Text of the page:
Johnston, Timothy D.

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There are 6 item/s.

TitleDateViewsBrief Description
Early experience with food items of differing sizes and optimal foraging in golden hamsters (Mesocricetus auratus) 1989 47 The experiments in this dissertation were designed to examine the role of early experience on later food choice by golden hamsters. In Experiment 1, the profitabilities of three sizes of Noyes food pellets (20, 45, and 94 mg) were assessed. The order...
Olfactory processing of spatial information in hamsters 1989 25 The purpose of this research was to elucidate the nature and ontogeny of spatial information processing in hamsters. The study consisted of a series of spatial tasks administered to hamsters reared under different conditions. Experiment 1 demonstrate...
The role of early experience in the development of specialized and diverse preferences for foraging techniques by white-footed mice (Peromyscus leucopus) 1989 18 Investigations of foraging behavior (within the Neo-Darwinian framework of Optimal Foraging Theory) have focused on the economic choices made by adult animals. Little research has been directed toward the development of these choice strategies. The o...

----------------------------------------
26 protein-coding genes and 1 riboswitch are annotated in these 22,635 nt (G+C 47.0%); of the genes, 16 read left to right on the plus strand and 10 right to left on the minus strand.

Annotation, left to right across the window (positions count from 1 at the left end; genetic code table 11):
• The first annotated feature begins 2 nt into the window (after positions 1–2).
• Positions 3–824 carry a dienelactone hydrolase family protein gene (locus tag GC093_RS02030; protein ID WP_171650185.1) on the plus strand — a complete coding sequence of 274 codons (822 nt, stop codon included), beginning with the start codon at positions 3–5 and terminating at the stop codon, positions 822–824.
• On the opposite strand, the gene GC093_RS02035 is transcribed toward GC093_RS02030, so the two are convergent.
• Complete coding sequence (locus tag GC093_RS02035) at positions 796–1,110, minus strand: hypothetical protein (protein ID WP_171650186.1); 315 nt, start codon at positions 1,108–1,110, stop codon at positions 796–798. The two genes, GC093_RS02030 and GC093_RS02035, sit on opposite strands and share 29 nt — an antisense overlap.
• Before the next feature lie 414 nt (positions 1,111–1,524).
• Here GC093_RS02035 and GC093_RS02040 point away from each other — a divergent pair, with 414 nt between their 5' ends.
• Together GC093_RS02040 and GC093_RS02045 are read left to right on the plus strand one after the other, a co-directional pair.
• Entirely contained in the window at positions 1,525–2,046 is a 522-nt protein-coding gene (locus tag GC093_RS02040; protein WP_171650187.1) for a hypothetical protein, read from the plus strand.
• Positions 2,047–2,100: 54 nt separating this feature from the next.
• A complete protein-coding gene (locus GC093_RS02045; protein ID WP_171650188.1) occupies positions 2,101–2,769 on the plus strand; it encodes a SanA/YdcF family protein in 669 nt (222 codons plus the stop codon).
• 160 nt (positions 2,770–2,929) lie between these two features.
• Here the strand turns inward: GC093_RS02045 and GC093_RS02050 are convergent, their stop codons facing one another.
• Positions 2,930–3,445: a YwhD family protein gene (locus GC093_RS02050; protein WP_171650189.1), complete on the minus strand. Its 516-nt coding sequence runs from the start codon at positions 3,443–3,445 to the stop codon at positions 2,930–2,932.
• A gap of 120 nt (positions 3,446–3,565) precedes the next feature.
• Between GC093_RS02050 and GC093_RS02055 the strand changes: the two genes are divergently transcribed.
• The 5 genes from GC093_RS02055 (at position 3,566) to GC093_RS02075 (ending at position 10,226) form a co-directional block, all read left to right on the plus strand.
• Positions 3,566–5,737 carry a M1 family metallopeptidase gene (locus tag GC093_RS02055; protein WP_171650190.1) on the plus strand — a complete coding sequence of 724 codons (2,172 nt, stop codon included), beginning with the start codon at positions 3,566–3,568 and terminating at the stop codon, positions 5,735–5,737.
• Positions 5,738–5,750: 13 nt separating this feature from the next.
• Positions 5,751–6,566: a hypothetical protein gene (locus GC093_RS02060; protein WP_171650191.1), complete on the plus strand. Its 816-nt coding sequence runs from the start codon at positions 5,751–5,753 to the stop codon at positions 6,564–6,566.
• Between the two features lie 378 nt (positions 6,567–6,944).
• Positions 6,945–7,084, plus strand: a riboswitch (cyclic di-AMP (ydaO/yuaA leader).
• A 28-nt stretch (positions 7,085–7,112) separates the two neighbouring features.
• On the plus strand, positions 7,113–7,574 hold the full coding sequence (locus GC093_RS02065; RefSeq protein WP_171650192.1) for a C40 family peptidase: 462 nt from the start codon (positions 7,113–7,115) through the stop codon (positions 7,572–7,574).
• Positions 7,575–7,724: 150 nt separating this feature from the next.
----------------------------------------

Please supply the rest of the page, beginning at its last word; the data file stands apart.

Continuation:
Rearing condition affects the development of allocentric responding and hippocampal n-methyl-d-aspartate receptors in rats 1990 22 Rats were reared in one of two conditions; RESTRICTED and OPEN. Rats reared in the RESTRICTED condition were reared without access to stable patterns of visual landmarks and rats reared in the OPEN condition had access to such landmarks. The rats rea...
A developmental model for the evolution of paternal care 1995 19 A number of theories have been presented to explain the evolution of paternal care in mammals. However, these theories do not explain the origin of paternal care behaviors within a species. The purpose of this paper was to present a developmental mod...
Sex differences in the development of spatial behavior in montane voles : experiential and hormonal influences 1995 13 In animals with polygamous mating systems, in which males' territories overlap the territories of two or more females, males perform spatial tasks with fewer errors than do females. While it has been suggested that these differences persist due to na...